The evening also included performances by Port Cities, Donovan Woods, Exco Levi and Hubert Lenoir, who kicked off the evening with a bombastic rendition of "Ton hôtel" where Lenoir gave everyone the middle finger and then kissed his guitarist.
The final award, rock album of the year, went to Arkells, who brought a surprise guest up onstage. Indigenous music album of the year winner Jeremy Dutcher was cut off during his acceptance speech earlier in the evening, so the Hamilton rockers invited him back onstage to finish in a touching finale to the evening. "This is what giving space looks like," Dutcher said.
Backstage, in the media room, Arkells frontman Max Kerman explained that he was moved by Dutcher's speech and when the two ran into each other in the bathroom, Kerman asked Dutcher where he was sitting so that Kerman could grab Dutcher if Arkells won.
At the 2019 Juno Songwriters' Circle, co-hosted by Alan Doyle and Tom Power, composer and songwriter David Foster performed the first few verses of some of his biggest hits. One of those songs was "I Have Nothing," which he co-wrote with Linda Thompson and Whitney Houston performed for the soundtrack to The Bodyguard.
When Foster returned to his stool for singer Elisapie to follow with her song, Foster turned to her and said, "Can you sing the chorus to that song?"
Elisapie graciously took to the mic — without any lyrics in front of her — and belted out the chorus to the Houston classic.
Elisapie's own performances were also stirring: she opened with a cover of Willie Thrasher's "Wolves Don't Live by the Rules," and asked everyone to stand for her performance of "Arnaq" ("Woman" in Inuktitut), an ode to women and femininity sung in Inuktitut, English and French.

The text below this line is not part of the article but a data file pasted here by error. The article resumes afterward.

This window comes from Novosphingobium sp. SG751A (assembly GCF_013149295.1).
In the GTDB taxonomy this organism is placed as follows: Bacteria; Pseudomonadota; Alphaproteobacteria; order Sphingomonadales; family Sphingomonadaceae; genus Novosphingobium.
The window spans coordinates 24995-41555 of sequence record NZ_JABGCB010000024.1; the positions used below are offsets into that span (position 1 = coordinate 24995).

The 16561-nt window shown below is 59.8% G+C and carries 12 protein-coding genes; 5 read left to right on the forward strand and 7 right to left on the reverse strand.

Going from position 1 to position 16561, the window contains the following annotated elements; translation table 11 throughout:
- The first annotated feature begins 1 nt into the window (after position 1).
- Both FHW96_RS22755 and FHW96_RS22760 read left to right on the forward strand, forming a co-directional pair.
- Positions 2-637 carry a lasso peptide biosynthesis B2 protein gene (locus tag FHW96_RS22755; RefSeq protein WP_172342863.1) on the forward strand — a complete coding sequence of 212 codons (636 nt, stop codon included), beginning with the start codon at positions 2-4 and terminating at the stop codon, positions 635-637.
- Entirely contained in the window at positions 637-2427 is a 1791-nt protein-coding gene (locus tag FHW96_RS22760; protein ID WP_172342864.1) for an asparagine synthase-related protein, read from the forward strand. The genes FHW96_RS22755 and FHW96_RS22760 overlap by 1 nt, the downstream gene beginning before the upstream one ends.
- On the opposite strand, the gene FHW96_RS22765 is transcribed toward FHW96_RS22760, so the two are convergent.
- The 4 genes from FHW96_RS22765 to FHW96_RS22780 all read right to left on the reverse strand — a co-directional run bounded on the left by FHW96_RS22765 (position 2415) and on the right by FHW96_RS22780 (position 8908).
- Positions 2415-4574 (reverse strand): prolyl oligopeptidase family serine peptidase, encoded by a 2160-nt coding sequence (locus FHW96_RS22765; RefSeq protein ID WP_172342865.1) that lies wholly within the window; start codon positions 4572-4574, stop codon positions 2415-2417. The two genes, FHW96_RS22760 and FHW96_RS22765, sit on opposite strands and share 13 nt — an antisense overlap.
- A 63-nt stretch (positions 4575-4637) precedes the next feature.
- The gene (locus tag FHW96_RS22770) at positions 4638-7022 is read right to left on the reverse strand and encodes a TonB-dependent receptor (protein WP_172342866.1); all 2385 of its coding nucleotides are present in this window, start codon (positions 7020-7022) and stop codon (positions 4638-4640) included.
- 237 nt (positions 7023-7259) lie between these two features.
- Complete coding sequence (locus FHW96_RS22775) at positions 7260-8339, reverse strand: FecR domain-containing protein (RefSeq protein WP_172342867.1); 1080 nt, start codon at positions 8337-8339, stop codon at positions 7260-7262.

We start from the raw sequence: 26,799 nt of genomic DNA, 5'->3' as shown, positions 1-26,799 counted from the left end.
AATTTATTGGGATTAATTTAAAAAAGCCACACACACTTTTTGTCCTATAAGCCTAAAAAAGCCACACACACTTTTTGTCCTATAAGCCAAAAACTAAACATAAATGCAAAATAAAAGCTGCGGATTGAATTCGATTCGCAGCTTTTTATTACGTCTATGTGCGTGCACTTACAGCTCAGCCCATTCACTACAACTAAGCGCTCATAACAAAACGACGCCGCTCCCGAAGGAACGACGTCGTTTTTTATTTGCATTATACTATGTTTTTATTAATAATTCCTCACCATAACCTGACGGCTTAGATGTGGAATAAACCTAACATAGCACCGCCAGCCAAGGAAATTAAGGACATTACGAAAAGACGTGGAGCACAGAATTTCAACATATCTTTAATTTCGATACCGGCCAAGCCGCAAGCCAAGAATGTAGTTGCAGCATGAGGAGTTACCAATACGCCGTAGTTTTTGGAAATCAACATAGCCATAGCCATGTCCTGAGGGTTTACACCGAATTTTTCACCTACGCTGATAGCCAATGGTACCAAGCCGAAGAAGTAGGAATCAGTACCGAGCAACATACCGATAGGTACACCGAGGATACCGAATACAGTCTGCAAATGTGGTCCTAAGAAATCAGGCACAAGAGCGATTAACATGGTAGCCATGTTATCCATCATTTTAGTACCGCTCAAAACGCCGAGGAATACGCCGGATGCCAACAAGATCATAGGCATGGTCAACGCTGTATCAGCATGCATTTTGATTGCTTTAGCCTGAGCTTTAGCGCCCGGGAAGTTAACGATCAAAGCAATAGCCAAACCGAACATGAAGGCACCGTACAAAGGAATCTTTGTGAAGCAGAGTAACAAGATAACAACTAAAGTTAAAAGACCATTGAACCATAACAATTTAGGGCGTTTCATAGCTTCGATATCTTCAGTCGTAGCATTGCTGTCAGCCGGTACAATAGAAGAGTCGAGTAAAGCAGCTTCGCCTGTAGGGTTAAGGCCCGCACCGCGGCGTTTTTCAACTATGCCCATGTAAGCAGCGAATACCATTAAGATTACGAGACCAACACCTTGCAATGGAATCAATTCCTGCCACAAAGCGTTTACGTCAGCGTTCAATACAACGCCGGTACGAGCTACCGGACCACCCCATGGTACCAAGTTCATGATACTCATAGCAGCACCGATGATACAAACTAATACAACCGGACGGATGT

London, Ont. dance duo Loud Luxury kicked off the Juno broadcast with their smash hit, "Body." The best dance recording award winners rounded out their explosive opening performance with the help of the song's singer, Brando, as well as the Western University Mustang Marching Band and Western Mustang cheerleaders. (Loud Luxury's Andrew Fedyk and Joe Depace attended Western University.)
That was followed up immediately by Sarah McLachlan, who made her hosting debut with an opening monologue that mixed comedy with politics. McLachlan, who has been attending the Junos for the past 25 years, wondered why she was never asked to host util now.
"I think, maybe, people have the impression that I spend all my time sitting in the dark, watching Handmaid's Tale, reading Sylvia Plath, thinking up new ways to make people cry, or saving stray dogs and cats," she concluded. "OK, maybe I do do some of those things but I'm a very happy person!"
Talk then turned political when McLachlan mentioned her "potty mouth" and how U.S. president Donald Trump is one of many things that may bring her to her boiling point. "Oh, he does make me want to swear," she added.
Corey Hart was inducted into the Canadian Music Hall of Fame and in his emotional acceptance speech, he said, "I believe that music and love are the most enduring and powerful forces of good in the world." He also thanked music, and the Junos, for bringing him and his wife, Julie, together. He continued, "And without love, I would've never experienced the miracle of cradling in my arms my four precious babies."
Later in the show, rock superstar Sting made a surprise appearance, joining Humanitarian Award recipient David Foster to present the R&B/soul recording award to Jessie Reyez. Just like the year before, Reyez, now a two-time Juno winner, delivered a powerful and moving speech that encouraged others to go after their dreams.
Shawn Mendes, who is currently on tour, wasn't able to make it to London, but the Junos aired a special filming of his Juno-winning hit "In my Blood," performed all the way from Europe.
Polaris and Juno Award winner Jeremy Dutcher teamed up with classical musician Blake Pouliot for a stunning performance of "Sakomawit." As noted later on in the media room, Pouliot is the first classical musician in over two decades to play on the stage.
And to cap off the evening, Hart took to the stage to perform his hits "Never Surrender" and "Sunglasses at Night."